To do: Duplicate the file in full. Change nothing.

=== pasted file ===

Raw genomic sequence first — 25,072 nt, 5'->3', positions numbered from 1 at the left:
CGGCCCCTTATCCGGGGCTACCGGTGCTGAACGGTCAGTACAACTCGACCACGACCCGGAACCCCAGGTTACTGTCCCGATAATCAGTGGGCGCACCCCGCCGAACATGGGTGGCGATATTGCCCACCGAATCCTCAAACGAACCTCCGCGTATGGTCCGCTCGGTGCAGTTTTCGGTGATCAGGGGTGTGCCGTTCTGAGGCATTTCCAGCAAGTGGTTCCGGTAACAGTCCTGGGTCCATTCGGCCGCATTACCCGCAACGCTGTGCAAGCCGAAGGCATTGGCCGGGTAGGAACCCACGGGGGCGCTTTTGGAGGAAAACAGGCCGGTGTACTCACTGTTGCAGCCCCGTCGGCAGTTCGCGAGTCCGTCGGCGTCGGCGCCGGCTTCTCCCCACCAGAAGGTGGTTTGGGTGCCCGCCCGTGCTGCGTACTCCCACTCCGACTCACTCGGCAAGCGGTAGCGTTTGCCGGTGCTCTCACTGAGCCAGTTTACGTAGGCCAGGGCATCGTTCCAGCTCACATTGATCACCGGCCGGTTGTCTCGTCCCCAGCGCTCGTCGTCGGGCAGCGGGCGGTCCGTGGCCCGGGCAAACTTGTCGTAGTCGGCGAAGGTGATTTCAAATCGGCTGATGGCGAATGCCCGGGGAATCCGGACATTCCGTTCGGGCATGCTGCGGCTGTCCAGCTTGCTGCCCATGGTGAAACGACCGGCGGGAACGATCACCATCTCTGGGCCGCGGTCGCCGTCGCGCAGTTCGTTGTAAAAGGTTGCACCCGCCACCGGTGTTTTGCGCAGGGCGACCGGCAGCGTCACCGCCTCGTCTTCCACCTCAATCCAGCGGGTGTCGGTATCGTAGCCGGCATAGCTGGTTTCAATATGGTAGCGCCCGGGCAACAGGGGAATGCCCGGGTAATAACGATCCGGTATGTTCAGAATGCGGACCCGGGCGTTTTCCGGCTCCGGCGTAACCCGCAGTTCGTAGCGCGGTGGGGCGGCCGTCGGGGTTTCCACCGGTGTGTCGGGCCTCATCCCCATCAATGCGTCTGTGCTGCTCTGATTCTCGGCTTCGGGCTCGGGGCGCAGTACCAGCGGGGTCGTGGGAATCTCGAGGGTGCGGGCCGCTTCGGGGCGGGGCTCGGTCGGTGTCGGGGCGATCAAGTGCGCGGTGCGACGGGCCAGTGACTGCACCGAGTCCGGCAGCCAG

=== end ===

Raw genomic sequence first — 25,072 nt, 5'->3', positions numbered from 1 at the left:
CGGCCCCTTATCCGGGGCTACCGGTGCTGAACGGTCAGTACAACTCGACCACGACCCGGAACCCCAGGTTACTGTCCCGATAATCAGTGGGCGCACCCCGCCGAACATGGGTGGCGATATTGCCCACCGAATCCTCAAACGAACCTCCGCGTATGGTCCGCTCGGTGCAGTTTTCGGTGATCAGGGGTGTGCCGTTCTGAGGCATTTCCAGCAAGTGGTTCCGGTAACAGTCCTGGGTCCATTCGGCCGCATTACCCGCAACGCTGTGCAAGCCGAAGGCATTGGCCGGGTAGGAACCCACGGGGGCGCTTTTGGAGGAAAACAGGCCGGTGTACTCACTGTTGCAGCCCCGTCGGCAGTTCGCGAGTCCGTCGGCGTCGGCGCCGGCTTCTCCCCACCAGAAGGTGGTTTGGGTGCCCGCCCGTGCTGCGTACTCCCACTCCGACTCACTCGGCAAGCGGTAGCGTTTGCCGGTGCTCTCACTGAGCCAGTTTACGTAGGCCAGGGCATCGTTCCAGCTCACATTGATCACCGGCCGGTTGTCTCGTCCCCAGCGCTCGTCGTCGGGCAGCGGGCGGTCCGTGGCCCGGGCAAACTTGTCGTAGTCGGCGAAGGTGATTTCAAATCGGCTGATGGCGAATGCCCGGGGAATCCGGACATTCCGTTCGGGCATGCTGCGGCTGTCCAGCTTGCTGCCCATGGTGAAACGACCGGCGGGAACGATCACCATCTCTGGGCCGCGGTCGCCGTCGCGCAGTTCGTTGTAAAAGGTTGCACCCGCCACCGGTGTTTTGCGCAGGGCGACCGGCAGCGTCACCGCCTCGTCTTCCACCTCAATCCAGCGGGTGTCGGTATCGTAGCCGGCATAGCTGGTTTCAATATGGTAGCGCCCGGGCAACAGGGGAATGCCCGGGTAATAACGATCCGGTATGTTCAGAATGCGGACCCGGGCGTTTTCCGGCTCCGGCGTAACCCGCAGTTCGTAGCGCGGTGGGGCGGCCGTCGGGGTTTCCACCGGTGTGTCGGGCCTCATCCCCATCAATGCGTCTGTGCTGCTCTGATTCTCGGCTTCGGGCTCGGGGCGCAGTACCAGCGGGGTCGTGGGAATCTCGAGGGTGCGGGCCGCTTCGGGGCGGGGCTCGGTCGGTGTCGGGGCGATCAAGTGCGCGGTGCGACGGGCCAGTGACTGCACCGAGTCCGGCAGCCAG